"The U.S. Food and Drug Administration (FDA) is warning that the type 2 diabetes medicines canagliflozin, dapagliflozin, and empagliflozin may lead to ketoacidosis, a serious condition where the body produces high levels of blood acids called keto"...
Patients should be told to take PRECOSE orally three times a day at the start (with the first bite) of each main meal. It is important that patients continue to adhere to dietary instructions, a regular exercise program, and regular testing of urine and/or blood glucose.
PRECOSE itself does not cause hypoglycemia even when administered to patients in the fasted state. Sulfonylurea drugs and insulin, however, can lower blood sugar levels enough to cause symptoms or sometimes life-threatening hypoglycemia. Because PRECOSE given in combination with a sulfonylurea or insulin will cause a further lowering of blood sugar, it may increase the hypoglycemic potential of these agents. Hypoglycemia does not occur in patients receiving metformin alone under usual circumstances of use, and no increased incidence of hypoglycemia was observed in patients when PRECOSE was added to metformin therapy. The risk of hypoglycemia, its symptoms and treatment, and conditions that predispose to its development should be well understood by patients and responsible family members. Because PRECOSE prevents the breakdown of table sugar, patients should have a readily available source of glucose (dextrose, D-glucose) to treat symptoms of low blood sugar when taking PRECOSE in combination with a sulfonylurea or insulin.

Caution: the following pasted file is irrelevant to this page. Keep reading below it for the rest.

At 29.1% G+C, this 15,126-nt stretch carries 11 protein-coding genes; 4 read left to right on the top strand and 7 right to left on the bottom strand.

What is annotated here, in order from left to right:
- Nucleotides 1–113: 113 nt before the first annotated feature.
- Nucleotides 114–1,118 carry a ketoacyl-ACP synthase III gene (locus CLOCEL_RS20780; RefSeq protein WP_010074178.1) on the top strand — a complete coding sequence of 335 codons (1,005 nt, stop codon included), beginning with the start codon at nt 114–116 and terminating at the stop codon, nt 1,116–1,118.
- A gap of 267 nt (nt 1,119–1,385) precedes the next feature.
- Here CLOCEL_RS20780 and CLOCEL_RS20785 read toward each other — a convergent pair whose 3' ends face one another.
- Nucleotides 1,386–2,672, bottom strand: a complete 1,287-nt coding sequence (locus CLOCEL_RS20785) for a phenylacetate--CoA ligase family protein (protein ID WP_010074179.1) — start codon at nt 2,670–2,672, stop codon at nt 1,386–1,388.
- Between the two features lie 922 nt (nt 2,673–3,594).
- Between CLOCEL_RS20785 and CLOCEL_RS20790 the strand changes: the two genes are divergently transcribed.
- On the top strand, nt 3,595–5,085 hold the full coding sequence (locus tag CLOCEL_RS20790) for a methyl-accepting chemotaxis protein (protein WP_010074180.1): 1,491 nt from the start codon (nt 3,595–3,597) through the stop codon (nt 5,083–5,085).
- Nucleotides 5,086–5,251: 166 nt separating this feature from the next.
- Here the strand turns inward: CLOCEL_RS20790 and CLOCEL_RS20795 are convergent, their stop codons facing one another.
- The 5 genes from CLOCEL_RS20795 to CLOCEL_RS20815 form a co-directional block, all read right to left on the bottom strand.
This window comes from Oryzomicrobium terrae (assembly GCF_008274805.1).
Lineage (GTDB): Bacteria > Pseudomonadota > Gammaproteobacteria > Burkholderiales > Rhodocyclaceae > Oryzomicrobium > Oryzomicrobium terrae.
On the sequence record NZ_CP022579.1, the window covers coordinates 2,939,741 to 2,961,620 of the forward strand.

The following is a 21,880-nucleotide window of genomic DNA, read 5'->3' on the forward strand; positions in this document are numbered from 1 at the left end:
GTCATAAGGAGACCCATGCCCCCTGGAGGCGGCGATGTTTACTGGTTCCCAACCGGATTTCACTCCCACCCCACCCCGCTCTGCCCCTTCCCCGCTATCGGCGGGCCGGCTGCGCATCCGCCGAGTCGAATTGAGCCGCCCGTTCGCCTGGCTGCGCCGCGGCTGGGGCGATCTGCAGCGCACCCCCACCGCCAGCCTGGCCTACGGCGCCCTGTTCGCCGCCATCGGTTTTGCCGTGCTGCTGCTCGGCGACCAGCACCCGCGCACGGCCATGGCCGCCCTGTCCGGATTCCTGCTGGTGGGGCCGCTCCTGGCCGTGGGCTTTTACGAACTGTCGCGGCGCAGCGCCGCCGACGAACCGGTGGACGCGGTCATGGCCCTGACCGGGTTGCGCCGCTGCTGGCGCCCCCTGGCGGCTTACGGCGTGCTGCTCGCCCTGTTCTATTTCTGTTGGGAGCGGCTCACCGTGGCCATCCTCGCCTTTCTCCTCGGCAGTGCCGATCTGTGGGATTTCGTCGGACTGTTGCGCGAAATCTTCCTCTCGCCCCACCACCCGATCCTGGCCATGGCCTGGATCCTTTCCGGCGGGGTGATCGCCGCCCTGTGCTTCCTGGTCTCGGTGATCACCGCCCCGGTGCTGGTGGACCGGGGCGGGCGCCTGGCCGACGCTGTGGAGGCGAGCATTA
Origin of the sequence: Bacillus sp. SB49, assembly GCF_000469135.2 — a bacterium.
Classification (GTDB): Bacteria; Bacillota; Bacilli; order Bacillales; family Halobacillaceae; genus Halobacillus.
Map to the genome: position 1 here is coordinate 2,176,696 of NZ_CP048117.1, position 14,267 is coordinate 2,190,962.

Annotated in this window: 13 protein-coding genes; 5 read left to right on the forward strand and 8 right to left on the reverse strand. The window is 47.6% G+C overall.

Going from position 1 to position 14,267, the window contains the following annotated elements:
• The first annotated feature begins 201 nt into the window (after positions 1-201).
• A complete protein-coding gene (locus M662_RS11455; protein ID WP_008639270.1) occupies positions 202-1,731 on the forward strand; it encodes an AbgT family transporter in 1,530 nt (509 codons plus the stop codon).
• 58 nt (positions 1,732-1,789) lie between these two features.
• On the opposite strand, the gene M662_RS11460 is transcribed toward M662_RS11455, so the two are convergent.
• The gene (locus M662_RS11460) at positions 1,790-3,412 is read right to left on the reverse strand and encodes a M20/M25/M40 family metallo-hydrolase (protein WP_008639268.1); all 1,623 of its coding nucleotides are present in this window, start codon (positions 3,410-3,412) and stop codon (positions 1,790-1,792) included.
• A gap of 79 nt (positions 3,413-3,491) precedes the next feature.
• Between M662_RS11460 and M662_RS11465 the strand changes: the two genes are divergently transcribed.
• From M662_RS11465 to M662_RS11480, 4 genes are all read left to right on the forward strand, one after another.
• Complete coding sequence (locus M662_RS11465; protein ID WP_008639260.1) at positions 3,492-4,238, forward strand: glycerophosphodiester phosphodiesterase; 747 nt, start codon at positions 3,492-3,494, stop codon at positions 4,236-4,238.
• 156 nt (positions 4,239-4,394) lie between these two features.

If side effects occur with PRECOSE, they usually develop during the first few weeks of therapy. They are most commonly mild-to-moderate gastrointestinal effects, such as flatulence, diarrhea, or abdominal discomfort, and generally diminish in frequency and intensity with time.
Last reviewed on RxList: 3/14/2012
This monograph has been modified to include the generic and brand name in many instances.
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